This is the third in a series on North Shore school districts
The figures were selected from the state Legislature and compared with demographic and enrollment figures from the state’s Education Department.
The average 2022-23 state aid for the 11 school districts was $14.3 million, with the Sewanhaka School District receiving the most at nearly $57.9 million and the East Williston School District having the least at $5.5 million.
The boost in state aid for the 11 public school districts on the North Shore is part of a record $457 million in extra financial aid for all Long Island public school districts included in the state’s budget, which was approved in April. The cumulative rise in the 11 school districts is larger in percentage terms than the cumulative 16.52% increase for all Nassau County school districts.
The average amount of 2022-23 state aid increases for the 11 public school districts throughout the North Shore of Nassau County is more than 21%, a figure higher than the increases for the four districts whose minority enrollment is higher than their white enrollment, according to an analysis conducted by Blank Slate Media.
The four school districts whose 2020-21 minority enrollment was greater than their white enrollment are Great Neck, Herricks, New Hyde Park-Garden City Park and Sewanhaka. Minority enrollment is comprised of black, Hispanic or Latino, Asian and other non-white students, according to the state’s Education Department.
Great Neck’s white enrollment made up 42.8% of the district, according to the figures, while its cumulative minority enrollment made up 54.4%. Herricks’ white enrollment was 22.5% while its minority enrollment made up 75.9%, according to the figures.
New Hyde Park-Garden City Park’s minority enrollment made up 75.6% of the district, while its white enrollment made up nearly 22%. Sewanhaka had minority enrollment of 68%, while white students made up 30.6% of the district, according to statistics.
Despite Sewanhaka leading the analyzed districts in total state aid, it also led the districts in total enrollment with 8,003 students. The $9.6 million, or 20%, increase Sewnahaka is scheduled to receive in state aid from the 2021-22 school year was only the fifth-highest throughout the analyzed districts. Great Neck is set to receive more than $12 million in state aid for the 2022-23 school year, a 14% increase from the previous year, which is the third-lowest increase among the districts.
Herricks is set to receive nearly $17.6 million for the 2022-23 school year, nearly a 19% increase from last year, also in the bottom half of percentage increases among analyzed districts. New Hyde Park-Garden City Park, which had the second-lowest increase in state aid among the analyzed school districts, is also set to receive the lowest percentage increase in state aid of nearly 10%, or $6.9 million, for the 2022-23 school year.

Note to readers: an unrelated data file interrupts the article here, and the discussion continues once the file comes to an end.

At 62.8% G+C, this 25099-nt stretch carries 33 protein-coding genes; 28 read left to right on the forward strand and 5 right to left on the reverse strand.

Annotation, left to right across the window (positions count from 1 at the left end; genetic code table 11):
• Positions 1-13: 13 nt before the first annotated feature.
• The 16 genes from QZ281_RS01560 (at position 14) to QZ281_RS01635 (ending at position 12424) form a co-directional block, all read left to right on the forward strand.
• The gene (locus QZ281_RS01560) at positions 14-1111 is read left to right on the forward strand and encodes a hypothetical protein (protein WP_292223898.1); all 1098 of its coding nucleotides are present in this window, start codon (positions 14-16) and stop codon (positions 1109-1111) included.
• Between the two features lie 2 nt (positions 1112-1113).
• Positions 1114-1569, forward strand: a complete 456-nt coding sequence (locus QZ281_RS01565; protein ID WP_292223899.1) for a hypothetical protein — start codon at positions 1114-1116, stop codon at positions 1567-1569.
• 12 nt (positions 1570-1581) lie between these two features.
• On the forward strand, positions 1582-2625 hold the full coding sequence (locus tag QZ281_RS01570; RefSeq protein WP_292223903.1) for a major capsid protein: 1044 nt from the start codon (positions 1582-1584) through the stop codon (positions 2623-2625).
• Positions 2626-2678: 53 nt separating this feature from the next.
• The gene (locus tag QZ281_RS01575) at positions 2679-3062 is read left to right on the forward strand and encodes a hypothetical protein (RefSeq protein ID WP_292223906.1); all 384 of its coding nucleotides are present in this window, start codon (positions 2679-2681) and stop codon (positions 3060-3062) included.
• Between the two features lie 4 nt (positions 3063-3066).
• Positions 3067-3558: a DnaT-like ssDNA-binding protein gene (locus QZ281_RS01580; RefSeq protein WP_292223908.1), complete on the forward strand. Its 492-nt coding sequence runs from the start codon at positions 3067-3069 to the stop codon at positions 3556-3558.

Gov. Kathy Hochul said the $31.5 billion statewide package “will broaden access to opportunity in New York and build the education system of the future,” according to a statement she issued.
“The opportunity to pursue a quality education is the silver bullet for so many New Yorkers,” Hochul said. “With this budget we are going to unleash the power of higher education to lift up the people of our state by investing in our institutions and our teachers.”
While Hochul’s goal to provide New Yorkers with “quality education” is something parents and guardians should be pleased to hear, ERASE Racism—a regional civil rights organization—released a report finding unequal resources for school districts with prominent minority enrollment throughout Long Island. The report found that there is one guidance counselor for every 500 students in majority black and Hispanic school districts compared to one per 356 students in districts with predominantly white enrollment.
“We sought instead to understand how equitably educational resources are allocated across school districts,” ERASE Racism President Elaine Gross said. “We found that the differences in resource allocation are stark, depending on a district’s racial composition. This must be addressed by state, county, and local authorities.”
In order to bridge the gap in disparities between districts with predominantly minority and white enrollments, the organization recommended the state Legislature prioritize equitable funding, resource sharing and racially integrated learning environments.
Alan Singer, a professor of education and history at Hofstra University, said districts with large numbers of English Language Learners, such as Hempstead and Roosevelt, require additional funds. While New York’s education is “overwhelmingly” financed by property taxes, Singer said, the federal government does not mandate schools be funded that way.
“In 1995, New York state took over Roosevelt and pumped some money in, but it didn’t really change the quality of education in the district,” Singer said. “What i argue is why not consolidate districts. I argued that the state wasn’t bailing out Roosevelt, it was bailing out Bellemore-Merrick to maintain a separate district.”
Singer said it is hard to determine what state aid is appropriate for school districts to ensure that quality education is being provided to everyone because some school districts have certain students with specific needs. A child’s financial situation should not determine the type of education they receive, Singer said.
“Should your good fortune of getting the right parents in the right neighborhood determine your future?” Singer asked “To me, that’s not the kind of Long Island we want to have. It shouldn’t be a lottery based on birth.”